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January 10, 2014

JPD offers academy for citizens to learn more about police department

JACKSONVILLE — Applications will be accepted through Jan. 17 for the Jacksonville Citizen's Police Academy, a free 14-week training program led by various police department personnel.

Offered locally since 1994, the academy allows citizens a peek into the inner workings of law enforcement, which in turn helps them to explain to residents the work officers do, said Det. Tonya Harris, the JPD crime prevention officer who coordinates the program.

“There are a couple of reasons why someone signs up – a lot of people think they know what we do and how we do it, but they really don't. With the Citizens Police Academy, they get to go one step further and see why we have to do something,” which helps clears up miscommunication among the public, she said.

“If somebody tells (an alumnus) 'Well, he hit me, you need to go arrest him,' they can say, 'if we didn't see it, we can't arrest someone – the police have to investigate first.' There are so many people who don't really know how the law works, but think it's like what they see on TV, (that) if it happened on 'CSI,' we should be able to do it. But it doesn't work that way,” she said.

“They're taking it a step further by going through these classes, and they become the eyes and the ears (of the department) and they know why they're the eyes and the ears,” she added.

Alumni remain involved by helping at events like the annual Tomato Fest and the Back to School Fair each summer; they also raise funds with twice-a-year hotdog cookouts.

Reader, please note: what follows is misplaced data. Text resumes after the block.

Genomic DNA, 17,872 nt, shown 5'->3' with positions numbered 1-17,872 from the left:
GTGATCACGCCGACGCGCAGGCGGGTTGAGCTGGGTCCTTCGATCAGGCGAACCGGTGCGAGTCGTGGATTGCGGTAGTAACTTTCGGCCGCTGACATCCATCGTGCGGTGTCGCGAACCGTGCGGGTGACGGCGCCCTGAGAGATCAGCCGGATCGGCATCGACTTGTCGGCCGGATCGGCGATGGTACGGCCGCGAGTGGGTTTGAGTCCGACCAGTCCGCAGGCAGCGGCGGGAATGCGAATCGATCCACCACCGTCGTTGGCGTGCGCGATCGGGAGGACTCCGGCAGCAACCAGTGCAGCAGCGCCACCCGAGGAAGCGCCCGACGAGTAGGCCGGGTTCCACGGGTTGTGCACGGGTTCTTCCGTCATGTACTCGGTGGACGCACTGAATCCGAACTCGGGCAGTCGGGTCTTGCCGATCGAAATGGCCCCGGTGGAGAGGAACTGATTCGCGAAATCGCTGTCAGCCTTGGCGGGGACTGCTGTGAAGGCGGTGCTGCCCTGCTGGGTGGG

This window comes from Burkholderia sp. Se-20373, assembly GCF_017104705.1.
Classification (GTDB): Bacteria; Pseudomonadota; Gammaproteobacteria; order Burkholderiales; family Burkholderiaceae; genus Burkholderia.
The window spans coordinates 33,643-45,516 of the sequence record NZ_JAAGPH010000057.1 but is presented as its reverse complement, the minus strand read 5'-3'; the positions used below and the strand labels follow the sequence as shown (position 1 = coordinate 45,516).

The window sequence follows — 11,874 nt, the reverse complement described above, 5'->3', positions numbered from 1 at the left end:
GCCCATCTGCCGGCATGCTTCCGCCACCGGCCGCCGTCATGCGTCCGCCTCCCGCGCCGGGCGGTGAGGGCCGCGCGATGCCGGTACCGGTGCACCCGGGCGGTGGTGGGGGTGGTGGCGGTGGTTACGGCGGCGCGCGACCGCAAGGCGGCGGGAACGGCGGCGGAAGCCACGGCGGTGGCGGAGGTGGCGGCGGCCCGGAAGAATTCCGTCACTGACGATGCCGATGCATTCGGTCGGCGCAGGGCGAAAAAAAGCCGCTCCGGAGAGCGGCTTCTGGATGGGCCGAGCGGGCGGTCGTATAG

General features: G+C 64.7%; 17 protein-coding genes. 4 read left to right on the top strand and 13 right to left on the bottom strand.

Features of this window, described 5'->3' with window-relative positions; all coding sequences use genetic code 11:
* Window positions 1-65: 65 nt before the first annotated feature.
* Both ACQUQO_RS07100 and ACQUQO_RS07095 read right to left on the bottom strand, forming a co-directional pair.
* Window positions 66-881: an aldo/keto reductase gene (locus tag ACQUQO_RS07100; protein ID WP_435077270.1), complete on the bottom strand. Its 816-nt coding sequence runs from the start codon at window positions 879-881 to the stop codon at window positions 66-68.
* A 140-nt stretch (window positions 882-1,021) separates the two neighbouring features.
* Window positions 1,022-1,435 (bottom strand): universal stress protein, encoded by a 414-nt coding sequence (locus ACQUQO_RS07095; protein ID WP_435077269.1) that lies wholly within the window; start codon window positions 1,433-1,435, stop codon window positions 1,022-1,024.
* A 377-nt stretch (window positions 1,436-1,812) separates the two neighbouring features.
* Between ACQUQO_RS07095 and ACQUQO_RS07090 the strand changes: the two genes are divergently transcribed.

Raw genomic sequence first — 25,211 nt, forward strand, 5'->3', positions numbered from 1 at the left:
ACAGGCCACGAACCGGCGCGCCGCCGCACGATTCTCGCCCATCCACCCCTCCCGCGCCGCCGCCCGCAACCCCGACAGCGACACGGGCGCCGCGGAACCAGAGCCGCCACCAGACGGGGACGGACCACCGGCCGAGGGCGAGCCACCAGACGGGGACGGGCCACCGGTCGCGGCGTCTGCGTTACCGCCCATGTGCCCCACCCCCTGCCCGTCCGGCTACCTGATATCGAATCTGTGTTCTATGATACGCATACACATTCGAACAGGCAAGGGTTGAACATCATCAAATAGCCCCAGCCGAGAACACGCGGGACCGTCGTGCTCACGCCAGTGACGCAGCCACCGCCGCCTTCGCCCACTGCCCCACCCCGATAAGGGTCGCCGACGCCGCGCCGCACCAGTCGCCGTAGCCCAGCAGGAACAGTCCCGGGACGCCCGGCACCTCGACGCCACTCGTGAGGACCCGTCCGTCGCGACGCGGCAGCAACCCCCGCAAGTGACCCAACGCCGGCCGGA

“Their main goal is to assist the police department, and they help with numerous things – I couldn't do my crime prevention program without them,” Harris said. “I can't say enough nice things about them, because I could talk all day about the good they do.”

The academy is open to Jacksonville residents ages 21 and older who have passed Texas Department of Public Safety and FBI background checks.

Sessions are held from 6 to 9 p.m. Tuesdays at the JPD Training room, 210 W. Larissa St., and focus on areas such as police communications, patrol and criminal investigation, among others.

Past classes have had the opportunity to visit a murder scene in a crackhouse constructed out of paper and PVC – “we had blood splattered everywhere, and grafitti, too, and they got to ask questions” about processing the scene, Harris said.

Last year, however, featured what may be an untoppable feat: The planned kidnapping of a bus filled with participants on the way to Lake Jacksonville.

“Oh my gosh, the last class had such a blast,” she recalled. “We'd never done a SWAT (situation) before, and so we kidnapped them. We told them we were going to the lake and two of our detectives had black masks on and they jumped out at them and kidnapped them.”

The exercise was meant to “give them a lot more of a real life experience, of what happens and all,” she said.

Classes range from 10 to 22 participants, and begin once they clear background checks. “We're at the FBI's mercy until they've sent the dispatch supervisor all-clear,” Harris said, describing how start dates are often announced several weeks after registration closes. “In a perfect world, it might take only a few weeks, but last time we did one, it took a month and a half to get (clearances) back.”

This year, the department hopes to offer a second session in August.

Applications for the Citizens' Police Academy are available at the Jacksonville Police Department, or visit the city's website, www.jacksonville-texas.com, and follow the police department links for more information.

Or contact JPD crime prevention officer Det. Tonya Harris at 903-586-2546.

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